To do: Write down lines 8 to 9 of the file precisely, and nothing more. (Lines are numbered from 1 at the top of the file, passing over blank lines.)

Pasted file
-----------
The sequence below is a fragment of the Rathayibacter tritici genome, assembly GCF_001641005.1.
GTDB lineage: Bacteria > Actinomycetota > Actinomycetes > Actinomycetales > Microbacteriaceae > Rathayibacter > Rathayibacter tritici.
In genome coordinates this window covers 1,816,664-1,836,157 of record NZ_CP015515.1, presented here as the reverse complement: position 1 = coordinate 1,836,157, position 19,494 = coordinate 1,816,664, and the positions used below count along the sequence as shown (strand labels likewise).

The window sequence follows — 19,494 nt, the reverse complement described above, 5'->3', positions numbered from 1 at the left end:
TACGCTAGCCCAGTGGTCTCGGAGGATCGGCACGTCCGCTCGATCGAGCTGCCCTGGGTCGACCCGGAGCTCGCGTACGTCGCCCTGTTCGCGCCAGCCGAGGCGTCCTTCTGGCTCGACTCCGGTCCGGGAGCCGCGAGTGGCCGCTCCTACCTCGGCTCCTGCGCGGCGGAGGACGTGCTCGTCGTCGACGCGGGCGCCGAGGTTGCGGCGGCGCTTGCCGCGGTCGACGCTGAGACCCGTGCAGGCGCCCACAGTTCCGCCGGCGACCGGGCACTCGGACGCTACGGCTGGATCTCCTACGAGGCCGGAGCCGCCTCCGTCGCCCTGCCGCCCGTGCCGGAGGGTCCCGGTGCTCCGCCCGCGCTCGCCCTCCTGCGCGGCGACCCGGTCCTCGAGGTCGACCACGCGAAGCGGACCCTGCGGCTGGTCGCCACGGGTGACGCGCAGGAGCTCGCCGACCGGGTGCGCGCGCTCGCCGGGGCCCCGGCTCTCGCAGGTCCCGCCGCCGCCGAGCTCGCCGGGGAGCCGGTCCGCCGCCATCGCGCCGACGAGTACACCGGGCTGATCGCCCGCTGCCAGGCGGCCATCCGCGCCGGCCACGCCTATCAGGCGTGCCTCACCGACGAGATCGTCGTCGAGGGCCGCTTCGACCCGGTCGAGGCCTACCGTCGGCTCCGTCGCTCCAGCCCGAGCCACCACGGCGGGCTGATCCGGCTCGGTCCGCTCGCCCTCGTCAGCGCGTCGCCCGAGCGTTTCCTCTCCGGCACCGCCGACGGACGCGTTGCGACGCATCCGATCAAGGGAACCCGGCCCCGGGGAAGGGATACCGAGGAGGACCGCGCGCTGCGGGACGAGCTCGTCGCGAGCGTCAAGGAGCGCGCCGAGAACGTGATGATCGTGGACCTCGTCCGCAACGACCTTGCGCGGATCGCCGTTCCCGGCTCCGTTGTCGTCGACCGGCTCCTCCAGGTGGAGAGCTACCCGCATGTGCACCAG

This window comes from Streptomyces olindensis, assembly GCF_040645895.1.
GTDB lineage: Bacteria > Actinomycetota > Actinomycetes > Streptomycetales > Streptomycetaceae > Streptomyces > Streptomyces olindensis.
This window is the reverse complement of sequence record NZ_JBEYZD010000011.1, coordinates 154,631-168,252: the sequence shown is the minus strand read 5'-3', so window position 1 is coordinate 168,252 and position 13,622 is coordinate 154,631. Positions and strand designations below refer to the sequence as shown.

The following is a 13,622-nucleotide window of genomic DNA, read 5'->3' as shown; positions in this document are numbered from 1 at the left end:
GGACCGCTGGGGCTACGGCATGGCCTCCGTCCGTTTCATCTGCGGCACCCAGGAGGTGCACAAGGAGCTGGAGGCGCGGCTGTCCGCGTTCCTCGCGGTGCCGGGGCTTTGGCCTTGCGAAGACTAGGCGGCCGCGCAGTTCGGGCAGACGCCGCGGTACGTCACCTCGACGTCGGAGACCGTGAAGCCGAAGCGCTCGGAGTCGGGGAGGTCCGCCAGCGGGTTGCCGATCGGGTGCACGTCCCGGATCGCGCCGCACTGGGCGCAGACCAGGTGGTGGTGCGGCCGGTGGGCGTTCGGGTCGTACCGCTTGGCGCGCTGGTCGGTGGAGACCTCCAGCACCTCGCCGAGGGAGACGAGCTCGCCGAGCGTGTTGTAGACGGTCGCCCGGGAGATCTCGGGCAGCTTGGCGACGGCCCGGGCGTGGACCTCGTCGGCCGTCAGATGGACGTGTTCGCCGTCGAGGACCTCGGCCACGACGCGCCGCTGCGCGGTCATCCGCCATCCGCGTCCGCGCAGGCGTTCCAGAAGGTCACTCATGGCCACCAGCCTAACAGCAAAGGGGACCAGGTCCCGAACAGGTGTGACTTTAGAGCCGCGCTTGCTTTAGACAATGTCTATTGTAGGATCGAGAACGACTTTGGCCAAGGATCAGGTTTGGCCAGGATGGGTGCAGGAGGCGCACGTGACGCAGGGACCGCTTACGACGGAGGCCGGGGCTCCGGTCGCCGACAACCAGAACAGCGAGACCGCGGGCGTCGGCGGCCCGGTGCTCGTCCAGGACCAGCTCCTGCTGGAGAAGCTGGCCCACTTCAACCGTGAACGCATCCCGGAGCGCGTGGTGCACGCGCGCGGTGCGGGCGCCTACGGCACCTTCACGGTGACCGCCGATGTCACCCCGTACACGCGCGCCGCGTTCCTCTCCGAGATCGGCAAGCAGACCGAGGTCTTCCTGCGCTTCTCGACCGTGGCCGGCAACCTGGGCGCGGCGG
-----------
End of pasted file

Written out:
This window is the reverse complement of sequence record NZ_JBEYZD010000011.1, coordinates 154,631-168,252: the sequence shown is the minus strand read 5'-3', so window position 1 is coordinate 168,252 and position 13,622 is coordinate 154,631. Positions and strand designations below refer to the sequence as shown.

The following is a 13,622-nucleotide window of genomic DNA, read 5'->3' as shown; positions in this document are numbered from 1 at the left end: